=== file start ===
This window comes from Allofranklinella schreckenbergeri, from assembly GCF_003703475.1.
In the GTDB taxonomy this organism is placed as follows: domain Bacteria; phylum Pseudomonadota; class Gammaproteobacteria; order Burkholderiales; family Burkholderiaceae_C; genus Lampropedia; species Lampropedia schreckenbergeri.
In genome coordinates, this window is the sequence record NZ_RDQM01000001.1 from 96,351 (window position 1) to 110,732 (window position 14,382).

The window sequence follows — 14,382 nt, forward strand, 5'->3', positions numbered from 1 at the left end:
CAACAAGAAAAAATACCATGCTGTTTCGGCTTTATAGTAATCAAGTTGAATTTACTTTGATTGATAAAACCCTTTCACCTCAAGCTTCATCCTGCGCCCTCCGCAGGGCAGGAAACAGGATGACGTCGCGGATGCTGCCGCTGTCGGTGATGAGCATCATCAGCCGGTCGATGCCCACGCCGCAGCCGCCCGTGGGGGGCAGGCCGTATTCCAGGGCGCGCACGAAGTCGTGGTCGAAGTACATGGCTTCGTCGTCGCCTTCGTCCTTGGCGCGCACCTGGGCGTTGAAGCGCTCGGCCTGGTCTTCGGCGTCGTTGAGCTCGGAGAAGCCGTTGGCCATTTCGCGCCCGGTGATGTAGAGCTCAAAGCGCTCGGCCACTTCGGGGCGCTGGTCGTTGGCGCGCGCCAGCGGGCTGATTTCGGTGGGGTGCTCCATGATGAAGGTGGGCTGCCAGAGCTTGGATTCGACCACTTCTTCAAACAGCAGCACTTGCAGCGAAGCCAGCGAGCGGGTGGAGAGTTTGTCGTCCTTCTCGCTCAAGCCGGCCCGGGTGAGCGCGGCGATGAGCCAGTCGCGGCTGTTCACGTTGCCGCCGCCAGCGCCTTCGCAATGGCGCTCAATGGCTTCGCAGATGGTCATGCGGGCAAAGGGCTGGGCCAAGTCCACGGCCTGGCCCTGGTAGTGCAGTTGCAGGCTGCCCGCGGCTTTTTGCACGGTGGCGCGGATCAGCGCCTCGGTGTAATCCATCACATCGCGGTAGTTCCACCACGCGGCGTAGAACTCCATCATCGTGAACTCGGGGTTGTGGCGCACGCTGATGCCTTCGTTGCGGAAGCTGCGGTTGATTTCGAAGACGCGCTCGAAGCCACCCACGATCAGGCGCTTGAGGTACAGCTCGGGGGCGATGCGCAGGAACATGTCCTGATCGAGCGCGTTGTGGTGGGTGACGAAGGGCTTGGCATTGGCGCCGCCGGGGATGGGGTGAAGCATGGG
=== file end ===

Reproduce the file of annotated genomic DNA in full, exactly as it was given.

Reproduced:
This window comes from Allofranklinella schreckenbergeri, from assembly GCF_003703475.1.
In the GTDB taxonomy this organism is placed as follows: domain Bacteria; phylum Pseudomonadota; class Gammaproteobacteria; order Burkholderiales; family Burkholderiaceae_C; genus Lampropedia; species Lampropedia schreckenbergeri.
In genome coordinates, this window is the sequence record NZ_RDQM01000001.1 from 96,351 (window position 1) to 110,732 (window position 14,382).

The window sequence follows — 14,382 nt, forward strand, 5'->3', positions numbered from 1 at the left end:
CAACAAGAAAAAATACCATGCTGTTTCGGCTTTATAGTAATCAAGTTGAATTTACTTTGATTGATAAAACCCTTTCACCTCAAGCTTCATCCTGCGCCCTCCGCAGGGCAGGAAACAGGATGACGTCGCGGATGCTGCCGCTGTCGGTGATGAGCATCATCAGCCGGTCGATGCCCACGCCGCAGCCGCCCGTGGGGGGCAGGCCGTATTCCAGGGCGCGCACGAAGTCGTGGTCGAAGTACATGGCTTCGTCGTCGCCTTCGTCCTTGGCGCGCACCTGGGCGTTGAAGCGCTCGGCCTGGTCTTCGGCGTCGTTGAGCTCGGAGAAGCCGTTGGCCATTTCGCGCCCGGTGATGTAGAGCTCAAAGCGCTCGGCCACTTCGGGGCGCTGGTCGTTGGCGCGCGCCAGCGGGCTGATTTCGGTGGGGTGCTCCATGATGAAGGTGGGCTGCCAGAGCTTGGATTCGACCACTTCTTCAAACAGCAGCACTTGCAGCGAAGCCAGCGAGCGGGTGGAGAGTTTGTCGTCCTTCTCGCTCAAGCCGGCCCGGGTGAGCGCGGCGATGAGCCAGTCGCGGCTGTTCACGTTGCCGCCGCCAGCGCCTTCGCAATGGCGCTCAATGGCTTCGCAGATGGTCATGCGGGCAAAGGGCTGGGCCAAGTCCACGGCCTGGCCCTGGTAGTGCAGTTGCAGGCTGCCCGCGGCTTTTTGCACGGTGGCGCGGATCAGCGCCTCGGTGTAATCCATCACATCGCGGTAGTTCCACCACGCGGCGTAGAACTCCATCATCGTGAACTCGGGGTTGTGGCGCACGCTGATGCCTTCGTTGCGGAAGCTGCGGTTGATTTCGAAGACGCGCTCGAAGCCACCCACGATCAGGCGCTTGAGGTACAGCTCGGGGGCGATGCGCAGGAACATGTCCTGATCGAGCGCGTTGTGGTGGGTGACGAAGGGCTTGGCATTGGCGCCGCCGGGGATGGGGTGAAGCATGGG